Crossing a beautiful swing bridge from one side of the valley to the other we are well above the tree line now. Only small shrubs and grasses cover the surrounding ground. There many yaks with beautiful red earrings perched on the mountainsides around us. They don’t even look up as we pass by.
Another swing bridge and a small climb we come to an easy plateau covered in goats. We take a small break here falling in love with every fluffy creature! The herd is watched over by a local man standing a hundred meters away on the top of a hill. We try to convince the babies to come closer to us so we can pat them, but they keep a distance.
The trail is full of porters and horses carrying supplies to higher destinations on the trail. With no more road, it becomes a much more labor intensive job to get goods to further villages. This also means for us that we are about to see a dramatic increase in the cost of food and water. Basically, everything you see in villages higher than Manang had to be brought there manually, by either horse, yak or person. We see people carrying tables, chairs and basically everything up the trail. It is incredible that they have been able to build entire villages this way!
Around 1.30pm we arrive into Yak Kharka. I am not sure if its the cold, but there is less of an atmosphere up here than any of the other villages have come across so far. Our friends continue onwards to Churi Ledar for the night. Though, we decide to stay here, not willing to risk altitude sickness by ascending any further.
Staying In Yak Kharka
At the Gangapurna Hotel, we notice quite a few people hanging out in the courtyard so we decide to get a room there. It costs us $1.60 / 200NRS total and has a private squat toilet. We are placed on the second story with an uninteresting view across to a nearby barren mountain.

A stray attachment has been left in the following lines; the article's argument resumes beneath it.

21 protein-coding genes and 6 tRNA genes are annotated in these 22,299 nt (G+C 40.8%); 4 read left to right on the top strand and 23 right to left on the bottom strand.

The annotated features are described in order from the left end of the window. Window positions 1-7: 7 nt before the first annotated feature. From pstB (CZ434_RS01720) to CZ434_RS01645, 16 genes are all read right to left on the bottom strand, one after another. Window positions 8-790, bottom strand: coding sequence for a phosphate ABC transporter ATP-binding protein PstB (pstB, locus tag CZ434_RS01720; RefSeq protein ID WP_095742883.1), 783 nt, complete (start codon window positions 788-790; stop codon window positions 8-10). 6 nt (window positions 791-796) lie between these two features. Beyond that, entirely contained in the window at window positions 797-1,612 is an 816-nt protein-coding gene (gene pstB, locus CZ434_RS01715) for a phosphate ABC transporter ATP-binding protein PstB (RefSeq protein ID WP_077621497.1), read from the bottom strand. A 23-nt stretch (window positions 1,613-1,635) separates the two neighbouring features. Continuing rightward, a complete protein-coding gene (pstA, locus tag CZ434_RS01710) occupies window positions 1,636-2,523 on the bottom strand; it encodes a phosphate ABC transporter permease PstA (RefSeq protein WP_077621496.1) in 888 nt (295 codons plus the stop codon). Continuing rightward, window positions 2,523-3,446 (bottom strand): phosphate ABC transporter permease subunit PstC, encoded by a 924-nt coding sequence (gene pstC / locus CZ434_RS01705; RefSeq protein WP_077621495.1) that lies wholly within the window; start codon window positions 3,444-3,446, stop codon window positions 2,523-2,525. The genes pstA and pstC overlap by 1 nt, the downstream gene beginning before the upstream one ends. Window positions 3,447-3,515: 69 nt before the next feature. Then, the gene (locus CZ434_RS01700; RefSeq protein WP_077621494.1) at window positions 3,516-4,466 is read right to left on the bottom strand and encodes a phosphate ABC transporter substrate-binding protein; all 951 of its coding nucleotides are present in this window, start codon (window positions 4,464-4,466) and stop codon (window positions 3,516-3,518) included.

For lunch, we pull out the fresh bread rolls we had purchased in Manang, as well as the cow’s cheese. We play a game of cards in bed while nibbling back. A hot lunch would have been nicer, though in order to save a bit of money sometimes a simple lunch is best. It costs an extra $1.60 / 200NRS for WiFi, so we pay for access on just one device. The pitfall WiFi we got on the first day in Bahundanda must have been a bit of a scam. If they can get decent WiFi up here, they must be able to get it anywhere!
There is no power in the room so we decide to have a little snooze. The altitude takes the energy away from you fast, it’s now normal for us to fall asleep at 7pm and wake up at 5am.
Waking up we decide to have dinner early and go and charge our devices over in the common area. Its only 5pm, but for dinner, James orders dal baht while I have a cheese toasted sandwich with hot chips. I know it is not the most healthy meal, but sometimes you just want so comfort food.
Before retreating back to our room for the night I decide to go on a small walk around Yak Kharka village before it gets dark. The air has a strong chill to it, though this is the first real sunset I have seen on the trail. Instead of the regular boring sun goes behind the mountain and everything goes black, tonight the clouds have turned a beautiful shade of candyfloss. The pink clouds against the deep black shadows of the mountains perfectly contrast each other.
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Want more Annapurna Circuit Inspiration? Check out….
- POKHARA TO BESISAHAR & BAHUNDANDA- STARTING THE ANNAPURNA CIRCUIT- DAY ONE
- BAHUNDANDA TO TAL ON THE ANNAPURNA CIRCUIT- DAY TWO
- TAL TO TIMANG ON THE ANNAPURNA CIRCUIT- DAY THREE
- TIMANG TO CHAME ON THE ANNAPURNA CIRCUIT- DAY FOUR
- CHAME TO UPPER PISANG ON THE ANNAPURNA CIRCUIT – DAY FIVE
- UPPER PISANG TO NGAWAL ON THE ANNAPURNA CIRCUIT- DAY SIX
- NGAWAL TO MANANG ON THE ANNAPURNA CIRCUIT- DAY SEVEN
- MANANG REST DAY ON THE ANNAPURNA CIRCUIT- DAY EIGHT
- YAK KHARKA TO THORONG PHEDI (BASE CAMP) ON THE ANNAPURNA CIRCUIT- DAY TEN
- THORONG PHEDI TO HIGH CAMP ON THE ANNAPURNA CIRCUIT- DAY ELEVEN
- HIGH CAMP TO MUKTINATH VIA THORONG LA PASS ON THE ANNAPURNA CIRCUIT – DAY TWELVE
- MUKTINATH TO JOMSOM ON THE ANNAPURNA CIRCUIT- DAY THIRTEEN
- FLYING JOMSOM TO POKHARA AND FINISHING THE ANNAPURNA CIRCUIT- DAY FOURTEEN